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High-tech clusters spur growth in western Montana

Montana State Roundup

January 1, 1994

High-tech clusters spur growth in western Montana

With the state's natural resources industries struggling in recent years, western Montana has gained some respite from a relatively new sector: technology-based businesses.

Most of those companies are clustered in just a few cities, and local officials say that their impact is significant. The university towns of Bozeman and Missoula—along with Kalispell, Butte, Great Falls and Helena—are the main beneficiaries of this technological growth. For example, 20 new technology-based companies in Bozeman (population, 22,600) since the late 1980s has greatly improved that city's economic prospects, says Dixie Swenson, executive director of the Gallatin Development Corp.

In Bozeman, about eight companies are engaged in research or production of laser optic equipment, and Rebecca Mahurin, director of intellectual property at Montana State University (MSU), Bozeman, says much of that work is based on research that originated at the university. Often such research is sponsored by a business, which then retains the first option to license the product, Mahurin says.

There are also about 12 bio-tech companies in the Bozeman area, conducting research for products in the food, health care, pharmaceutical and environmental industries. Like the laser optics industry, many of these companies have benefited from MSU's technology transfer program, according to Mahurin. "The root of the expertise is found at the university," she says.

Similar expertise exists in Missoula at the Montana Biotechnology Center, which is housed at the University of Montana and funded by the Montana Science and Technology Alliance, a state agency that provides start-up capital for technology-based businesses. Ron Klaphake, executive director of the Missoula Economic Development Corp., recently produced a directory of biotech resources that describes the state's public and private research and development efforts. He says that the greater awareness that industry participants have of the state's entire resources, the larger the industry will grow.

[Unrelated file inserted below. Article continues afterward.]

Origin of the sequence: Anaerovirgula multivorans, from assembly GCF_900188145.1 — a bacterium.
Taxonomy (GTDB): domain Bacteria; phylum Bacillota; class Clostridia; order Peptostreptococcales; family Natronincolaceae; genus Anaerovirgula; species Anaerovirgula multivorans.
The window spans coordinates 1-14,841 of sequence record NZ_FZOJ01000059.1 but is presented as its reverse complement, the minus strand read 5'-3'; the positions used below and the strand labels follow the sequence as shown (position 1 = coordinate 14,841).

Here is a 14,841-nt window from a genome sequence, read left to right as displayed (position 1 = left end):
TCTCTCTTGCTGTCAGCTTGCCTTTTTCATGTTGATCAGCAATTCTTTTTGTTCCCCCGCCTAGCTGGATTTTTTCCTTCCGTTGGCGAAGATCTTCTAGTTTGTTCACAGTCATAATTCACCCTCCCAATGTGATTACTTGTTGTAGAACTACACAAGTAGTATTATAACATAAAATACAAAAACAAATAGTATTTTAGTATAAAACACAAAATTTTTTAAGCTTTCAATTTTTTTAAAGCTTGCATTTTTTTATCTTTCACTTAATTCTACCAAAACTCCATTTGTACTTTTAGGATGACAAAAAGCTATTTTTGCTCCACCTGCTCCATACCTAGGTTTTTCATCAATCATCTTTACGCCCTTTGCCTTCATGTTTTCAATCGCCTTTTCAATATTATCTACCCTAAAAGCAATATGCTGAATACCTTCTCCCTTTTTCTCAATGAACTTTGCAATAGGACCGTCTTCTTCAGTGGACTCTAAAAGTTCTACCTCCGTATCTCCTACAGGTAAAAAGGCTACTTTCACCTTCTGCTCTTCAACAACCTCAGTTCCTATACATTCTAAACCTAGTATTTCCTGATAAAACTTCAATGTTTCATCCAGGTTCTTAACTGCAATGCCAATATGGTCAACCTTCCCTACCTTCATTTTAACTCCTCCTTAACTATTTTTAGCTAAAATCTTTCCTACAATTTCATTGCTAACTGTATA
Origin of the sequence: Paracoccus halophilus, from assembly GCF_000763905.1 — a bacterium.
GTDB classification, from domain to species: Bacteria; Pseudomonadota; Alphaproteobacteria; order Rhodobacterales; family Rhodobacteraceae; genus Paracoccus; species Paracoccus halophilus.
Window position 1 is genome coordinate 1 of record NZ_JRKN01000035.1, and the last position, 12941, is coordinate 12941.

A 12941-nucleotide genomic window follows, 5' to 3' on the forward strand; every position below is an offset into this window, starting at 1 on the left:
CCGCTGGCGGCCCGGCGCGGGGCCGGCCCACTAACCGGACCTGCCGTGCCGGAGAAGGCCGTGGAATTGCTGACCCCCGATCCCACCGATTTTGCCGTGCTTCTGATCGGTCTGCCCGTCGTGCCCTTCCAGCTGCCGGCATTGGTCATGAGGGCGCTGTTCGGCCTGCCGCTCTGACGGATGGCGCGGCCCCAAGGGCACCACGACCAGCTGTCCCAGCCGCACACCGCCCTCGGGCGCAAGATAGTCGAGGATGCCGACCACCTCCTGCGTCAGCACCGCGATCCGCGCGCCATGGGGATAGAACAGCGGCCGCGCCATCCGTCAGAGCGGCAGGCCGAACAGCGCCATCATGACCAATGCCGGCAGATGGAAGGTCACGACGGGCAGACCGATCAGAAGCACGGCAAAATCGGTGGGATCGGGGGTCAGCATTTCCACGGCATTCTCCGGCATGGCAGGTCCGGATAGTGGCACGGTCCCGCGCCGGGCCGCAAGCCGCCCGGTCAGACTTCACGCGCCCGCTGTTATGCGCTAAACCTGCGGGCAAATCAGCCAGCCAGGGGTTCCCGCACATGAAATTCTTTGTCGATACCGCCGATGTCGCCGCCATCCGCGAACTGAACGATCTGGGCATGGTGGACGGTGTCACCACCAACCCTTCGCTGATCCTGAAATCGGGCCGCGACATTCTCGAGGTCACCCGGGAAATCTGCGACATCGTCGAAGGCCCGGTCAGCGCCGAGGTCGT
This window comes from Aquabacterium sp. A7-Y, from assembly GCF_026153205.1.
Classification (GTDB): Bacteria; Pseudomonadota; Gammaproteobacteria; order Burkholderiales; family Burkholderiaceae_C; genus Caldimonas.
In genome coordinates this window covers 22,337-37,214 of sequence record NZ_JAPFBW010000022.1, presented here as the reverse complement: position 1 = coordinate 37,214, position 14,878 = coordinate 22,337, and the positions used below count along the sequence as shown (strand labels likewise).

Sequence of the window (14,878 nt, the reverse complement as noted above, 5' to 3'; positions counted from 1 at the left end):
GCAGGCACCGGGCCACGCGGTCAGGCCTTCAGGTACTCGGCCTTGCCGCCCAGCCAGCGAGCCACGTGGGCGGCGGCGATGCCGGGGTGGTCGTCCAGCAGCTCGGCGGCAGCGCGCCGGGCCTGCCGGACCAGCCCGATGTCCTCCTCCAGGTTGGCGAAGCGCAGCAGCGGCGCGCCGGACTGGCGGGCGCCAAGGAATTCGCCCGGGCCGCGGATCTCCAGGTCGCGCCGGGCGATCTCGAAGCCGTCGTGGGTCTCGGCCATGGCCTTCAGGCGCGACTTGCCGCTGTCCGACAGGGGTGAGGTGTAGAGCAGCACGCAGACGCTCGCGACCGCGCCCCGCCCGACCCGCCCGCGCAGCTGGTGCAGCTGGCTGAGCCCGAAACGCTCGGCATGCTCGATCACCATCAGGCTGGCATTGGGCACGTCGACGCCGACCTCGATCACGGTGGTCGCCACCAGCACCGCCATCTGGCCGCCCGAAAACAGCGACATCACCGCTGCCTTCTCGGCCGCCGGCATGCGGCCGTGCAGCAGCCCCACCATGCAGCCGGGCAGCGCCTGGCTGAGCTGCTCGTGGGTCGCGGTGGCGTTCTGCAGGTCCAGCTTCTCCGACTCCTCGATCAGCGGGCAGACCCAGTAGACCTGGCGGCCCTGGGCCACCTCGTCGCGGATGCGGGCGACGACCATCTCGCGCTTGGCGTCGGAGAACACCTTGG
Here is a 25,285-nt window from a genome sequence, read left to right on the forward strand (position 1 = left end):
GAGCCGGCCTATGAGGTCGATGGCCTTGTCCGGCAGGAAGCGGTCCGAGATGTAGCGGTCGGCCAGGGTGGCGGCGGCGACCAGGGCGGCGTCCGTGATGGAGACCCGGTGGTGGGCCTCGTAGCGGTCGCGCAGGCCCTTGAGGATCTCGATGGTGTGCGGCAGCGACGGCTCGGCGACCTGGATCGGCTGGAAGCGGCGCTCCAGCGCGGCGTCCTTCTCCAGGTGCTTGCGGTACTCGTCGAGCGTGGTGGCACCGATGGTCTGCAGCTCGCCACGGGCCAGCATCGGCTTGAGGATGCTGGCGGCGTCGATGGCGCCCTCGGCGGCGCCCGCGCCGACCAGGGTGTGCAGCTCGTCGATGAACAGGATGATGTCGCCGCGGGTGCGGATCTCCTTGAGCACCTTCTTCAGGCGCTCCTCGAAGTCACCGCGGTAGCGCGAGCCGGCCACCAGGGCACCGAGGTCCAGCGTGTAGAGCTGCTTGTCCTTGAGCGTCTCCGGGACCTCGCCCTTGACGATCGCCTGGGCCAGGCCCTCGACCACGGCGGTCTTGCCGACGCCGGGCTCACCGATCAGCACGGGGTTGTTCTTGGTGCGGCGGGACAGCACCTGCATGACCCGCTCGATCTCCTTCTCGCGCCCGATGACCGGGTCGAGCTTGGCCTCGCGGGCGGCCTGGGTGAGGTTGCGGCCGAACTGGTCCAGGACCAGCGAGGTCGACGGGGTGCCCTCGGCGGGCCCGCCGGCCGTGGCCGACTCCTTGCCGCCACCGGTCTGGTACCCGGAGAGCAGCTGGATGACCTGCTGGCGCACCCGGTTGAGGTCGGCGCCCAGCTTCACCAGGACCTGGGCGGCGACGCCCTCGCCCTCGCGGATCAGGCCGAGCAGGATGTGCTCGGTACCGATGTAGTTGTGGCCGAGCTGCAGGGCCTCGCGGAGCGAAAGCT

While part of Klaphake's job is to lure companies to the Missoula area, he says that the emergence of the technology sector (Missoula also has a growing software engineering industry) has occurred largely on its own. Development officials from the state and other communities agree: Montana is a nice place to live, says Jon Noel, director of Montana's Department of Commerce, with a strong university system, qualified labor force and attractive natural amenities. Besides, he adds, there is no need for many of the new companies to locate near a particular industrial or transportation base; many new products are information-based and are transferrable via electronic means, and others—like biological products or software—are quickly shipped by plane.

The president of a Missoula biotech company, Nurture Inc., which employs 13 at its research center, echoes those ideas: "Nurture Inc. is located in Montana for a variety of significant reasons, paramount among which are low cost of research and development and ready access to the resources of the University of Montana system," writes Richard Potter in Klaphake's biotech directory, Montana's Biotech Connection.

David Fettig